Learning From Hangzhou
Tuesday August 5, 2008 – Saturday September 20, 2008
“Above there is Heaven, Below there is Hangzhou”
The Yangtze River Delta corridor is one of the fastest developing regions in the world. Spanning from Shanghai to Ningbo and encompassing 16 cities with populations larger than 1 million people (including Shanghai, a city of 20 million at the center) the Yangtze River Delta now boasts a gross industrial output value equivalent to 21 percent of China’s total. It is a region in China that has the most investment, population, environmental pollution, and at 45% the corridor has one of the fastest urbanization rates in the world. The city of Hangzhou lies 180 kilometers southwest of Shanghai and is a major hub in the Yangtze River Delta’s geographic and economic configuration. Over the last ten years Hangzhou has tripled in size to cover 16,596 square kilometers and increased by one million for a total population of 6.29 million.
Hangzhou dates back some 4700 years and is considered one of the cradles of Chinese civilization. It is traditionally known for its beautiful women, rich cultural heritage and romantic legends. But while downtown Hangzhou is centered around the picturesque and idyllic West Lake, the backside of the city unravels in a spirit of anarchic ecstasy with no apparent adherence to architectural stylistic integrity or regulations regarding size, signage, or districting. This is indicative of many Chinese cities, where planners cannot keep pace with the accelerated evolution brought on by the country’s recent economic growth. China’s policies of economic reform have not only affected tremendous urban expansion (and even births of cities) concentrated into a short period of time, but also an unbridled culture of consumerism. Learning from Hangzhou is a case study of revolutionary transition as it occurs in one Chinese city. The aim of the project is to delineate some of the physical manifestations effected by economic expansion and examine where socio-cultural change and urban development overlap.
LEARNING FROM ADVERTISEMENTS
This project borrows its title and cue from Robert Venturi and Denise Scott-Brown’s seminal work, Learning from Las Vegas. The authors, in pursuit of understanding the implications of popular culture upon architectural design, observe in a late nineteen sixties Las Vegas that the distinction between architecture and signage was becoming increasingly blurred. Signage they deemed was often more important and elaborate than the venues that they advertised and some buildings were signs in themselves. While Hangzhou is no match for the surrealism that Las Vegas offers, it possesses its own idiosyncratic interrelationships of architecture and signage that are confounded by the city’s rapid pace of development. Whereas in Las Vegas, signs become the buildings, in Hangzhou, the constructed environment becomes a stage for the discourse of economic expansion, often leaving architecture at the service of signage. The advertising and real estate industries, equally prosperous, have literally obliterated the respective roles of each other. Learning from Hangzhou offers a lesson for a globalizing world that is increasingly frivolous in its commoditization of public space.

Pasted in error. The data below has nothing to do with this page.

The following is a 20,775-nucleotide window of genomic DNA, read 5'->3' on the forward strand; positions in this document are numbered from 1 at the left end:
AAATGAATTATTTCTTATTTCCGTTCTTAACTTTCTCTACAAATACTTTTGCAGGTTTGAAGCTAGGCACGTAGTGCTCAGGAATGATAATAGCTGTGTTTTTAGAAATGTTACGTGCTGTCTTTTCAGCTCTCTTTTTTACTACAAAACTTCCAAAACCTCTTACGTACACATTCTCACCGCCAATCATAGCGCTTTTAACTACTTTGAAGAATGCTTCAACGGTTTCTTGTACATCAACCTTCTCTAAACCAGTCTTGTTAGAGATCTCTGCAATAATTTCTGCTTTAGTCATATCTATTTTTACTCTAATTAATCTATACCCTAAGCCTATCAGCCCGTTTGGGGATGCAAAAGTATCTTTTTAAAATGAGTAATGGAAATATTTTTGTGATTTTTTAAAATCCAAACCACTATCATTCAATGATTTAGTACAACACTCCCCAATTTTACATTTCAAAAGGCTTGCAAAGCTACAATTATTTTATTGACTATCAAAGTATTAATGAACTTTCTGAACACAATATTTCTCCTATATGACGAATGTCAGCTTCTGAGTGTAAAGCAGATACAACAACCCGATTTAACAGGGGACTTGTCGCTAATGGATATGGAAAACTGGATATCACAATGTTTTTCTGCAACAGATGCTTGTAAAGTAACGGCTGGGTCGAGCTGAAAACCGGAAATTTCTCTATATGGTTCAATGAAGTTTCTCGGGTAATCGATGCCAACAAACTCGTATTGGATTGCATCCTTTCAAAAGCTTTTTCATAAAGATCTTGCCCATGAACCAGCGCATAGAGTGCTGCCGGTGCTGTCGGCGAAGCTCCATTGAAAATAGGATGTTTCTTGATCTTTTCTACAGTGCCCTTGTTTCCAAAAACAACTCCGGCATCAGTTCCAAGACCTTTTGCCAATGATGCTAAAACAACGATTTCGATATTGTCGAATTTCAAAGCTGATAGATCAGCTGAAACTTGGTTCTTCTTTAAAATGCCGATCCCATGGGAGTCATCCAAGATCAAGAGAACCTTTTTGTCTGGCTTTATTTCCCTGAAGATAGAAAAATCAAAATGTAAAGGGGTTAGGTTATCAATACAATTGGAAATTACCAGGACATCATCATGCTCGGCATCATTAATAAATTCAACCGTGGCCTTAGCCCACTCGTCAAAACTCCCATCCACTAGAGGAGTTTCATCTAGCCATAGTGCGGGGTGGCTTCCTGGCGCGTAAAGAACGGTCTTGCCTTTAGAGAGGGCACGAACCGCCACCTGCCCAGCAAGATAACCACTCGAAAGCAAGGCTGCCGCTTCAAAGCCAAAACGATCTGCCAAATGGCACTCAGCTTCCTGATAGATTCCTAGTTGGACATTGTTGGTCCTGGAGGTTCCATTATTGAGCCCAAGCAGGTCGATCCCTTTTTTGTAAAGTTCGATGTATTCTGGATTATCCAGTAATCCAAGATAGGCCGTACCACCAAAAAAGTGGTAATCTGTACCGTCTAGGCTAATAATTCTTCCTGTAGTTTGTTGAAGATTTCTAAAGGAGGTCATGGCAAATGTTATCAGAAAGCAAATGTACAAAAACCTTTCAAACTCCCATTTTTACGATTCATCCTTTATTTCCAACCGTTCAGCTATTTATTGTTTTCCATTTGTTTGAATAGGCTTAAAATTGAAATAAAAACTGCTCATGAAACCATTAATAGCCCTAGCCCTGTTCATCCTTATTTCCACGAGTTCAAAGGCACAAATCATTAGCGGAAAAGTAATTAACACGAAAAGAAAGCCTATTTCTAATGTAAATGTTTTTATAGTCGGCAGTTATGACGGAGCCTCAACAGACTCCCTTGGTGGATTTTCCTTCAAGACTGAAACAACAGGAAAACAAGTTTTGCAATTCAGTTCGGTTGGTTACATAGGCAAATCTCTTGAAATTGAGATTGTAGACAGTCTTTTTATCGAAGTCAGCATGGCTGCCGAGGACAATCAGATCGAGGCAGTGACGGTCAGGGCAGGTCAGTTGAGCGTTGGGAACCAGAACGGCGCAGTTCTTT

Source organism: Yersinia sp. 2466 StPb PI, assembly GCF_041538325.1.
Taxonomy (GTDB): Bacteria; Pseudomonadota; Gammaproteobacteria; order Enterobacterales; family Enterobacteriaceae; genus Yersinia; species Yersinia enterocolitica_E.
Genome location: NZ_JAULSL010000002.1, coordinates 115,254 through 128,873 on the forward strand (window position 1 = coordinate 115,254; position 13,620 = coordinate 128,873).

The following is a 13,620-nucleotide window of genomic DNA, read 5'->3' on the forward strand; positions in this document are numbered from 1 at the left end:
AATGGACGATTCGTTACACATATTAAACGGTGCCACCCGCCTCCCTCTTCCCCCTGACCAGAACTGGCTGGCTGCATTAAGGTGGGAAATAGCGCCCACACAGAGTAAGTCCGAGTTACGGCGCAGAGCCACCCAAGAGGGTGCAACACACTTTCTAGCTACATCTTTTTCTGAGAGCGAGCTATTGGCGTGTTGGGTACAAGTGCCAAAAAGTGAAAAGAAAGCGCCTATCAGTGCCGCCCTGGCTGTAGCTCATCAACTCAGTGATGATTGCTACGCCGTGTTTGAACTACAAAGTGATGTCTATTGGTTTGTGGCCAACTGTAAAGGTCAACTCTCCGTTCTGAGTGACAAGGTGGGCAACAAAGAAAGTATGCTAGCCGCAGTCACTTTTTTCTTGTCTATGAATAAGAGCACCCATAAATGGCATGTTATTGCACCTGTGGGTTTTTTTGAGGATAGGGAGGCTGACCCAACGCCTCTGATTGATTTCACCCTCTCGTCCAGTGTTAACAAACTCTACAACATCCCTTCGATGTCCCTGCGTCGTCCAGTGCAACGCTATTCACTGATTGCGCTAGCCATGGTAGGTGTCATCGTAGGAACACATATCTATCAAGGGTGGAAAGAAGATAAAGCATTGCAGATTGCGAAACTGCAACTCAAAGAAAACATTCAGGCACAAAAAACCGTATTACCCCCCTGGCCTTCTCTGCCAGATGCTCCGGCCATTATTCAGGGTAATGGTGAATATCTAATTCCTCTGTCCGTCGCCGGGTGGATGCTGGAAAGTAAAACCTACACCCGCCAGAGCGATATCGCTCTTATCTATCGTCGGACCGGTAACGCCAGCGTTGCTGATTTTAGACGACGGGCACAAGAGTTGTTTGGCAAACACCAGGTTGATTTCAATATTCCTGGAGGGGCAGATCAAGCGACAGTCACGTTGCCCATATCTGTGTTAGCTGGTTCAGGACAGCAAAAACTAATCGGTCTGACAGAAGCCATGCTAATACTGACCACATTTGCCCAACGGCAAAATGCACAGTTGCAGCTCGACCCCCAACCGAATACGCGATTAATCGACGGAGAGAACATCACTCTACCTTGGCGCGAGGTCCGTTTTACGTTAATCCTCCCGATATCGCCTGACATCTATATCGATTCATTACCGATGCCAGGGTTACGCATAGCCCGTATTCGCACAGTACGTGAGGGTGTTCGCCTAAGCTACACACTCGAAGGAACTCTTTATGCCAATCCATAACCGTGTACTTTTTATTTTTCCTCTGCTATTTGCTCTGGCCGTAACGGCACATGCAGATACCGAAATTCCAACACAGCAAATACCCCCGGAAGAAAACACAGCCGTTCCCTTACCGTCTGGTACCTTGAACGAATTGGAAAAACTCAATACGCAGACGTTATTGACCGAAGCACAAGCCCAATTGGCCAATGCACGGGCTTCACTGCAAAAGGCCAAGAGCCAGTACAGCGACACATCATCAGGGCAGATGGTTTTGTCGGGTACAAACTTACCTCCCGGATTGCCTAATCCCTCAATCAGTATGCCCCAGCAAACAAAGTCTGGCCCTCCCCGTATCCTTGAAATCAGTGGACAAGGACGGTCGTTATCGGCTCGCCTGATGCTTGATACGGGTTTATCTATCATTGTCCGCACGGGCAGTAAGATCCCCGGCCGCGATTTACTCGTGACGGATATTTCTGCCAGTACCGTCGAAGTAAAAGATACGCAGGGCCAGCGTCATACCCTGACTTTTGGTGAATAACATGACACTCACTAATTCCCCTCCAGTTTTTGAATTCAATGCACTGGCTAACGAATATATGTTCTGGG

Learning from Hangzhou furthers its inquiry beyond architecture and signage to the broader spectrum of urban iconography wherein demolition and construction, architectural eclecticism, accruements of habitation, graffiti advertising, inexpensive large-scale printing, climate control and cultural desire all collide in an orgy of semiotic permissiveness and point to a civilization in the awkward throes of transition.
From 2003-2007 thousands of digital photographs, based on patterns or visual re-occurrences throughout the city, were recorded and archived into categories of architectural, socio-economic and urban cultural phenomena. These photographs cover territory from outdoor advertising (in its many different and all enveloping configurations) to the constructed environment (the transitional zones of demolition/construction sites, architecture, and architectural apparatus’) to urban culture’s visual codes (street markings, ad imagery, internet bars, the wedding industry, etc.). The intention is that by isolating instances of repetition from the overall fabric of the city processes of urbanization and social/cultural change can be examined more carefully. Learning from Hangzhou is an attempt to present a developing city codified along the edges of its own physical utterances.
Like every city, Hangzhou is a dynamic organism whose very fabric is disappearing as quickly as it is woven. Learning from Hangzhou attempts to record phenomena that will otherwise vanish in China’s amnesiac race towards hypermodernity; and to ultimately describe a civilization and its attendant environment that is alive with frenetic change.
This project was made possible through generous support from IBEX Construction and Tim and Ellen Van Housen.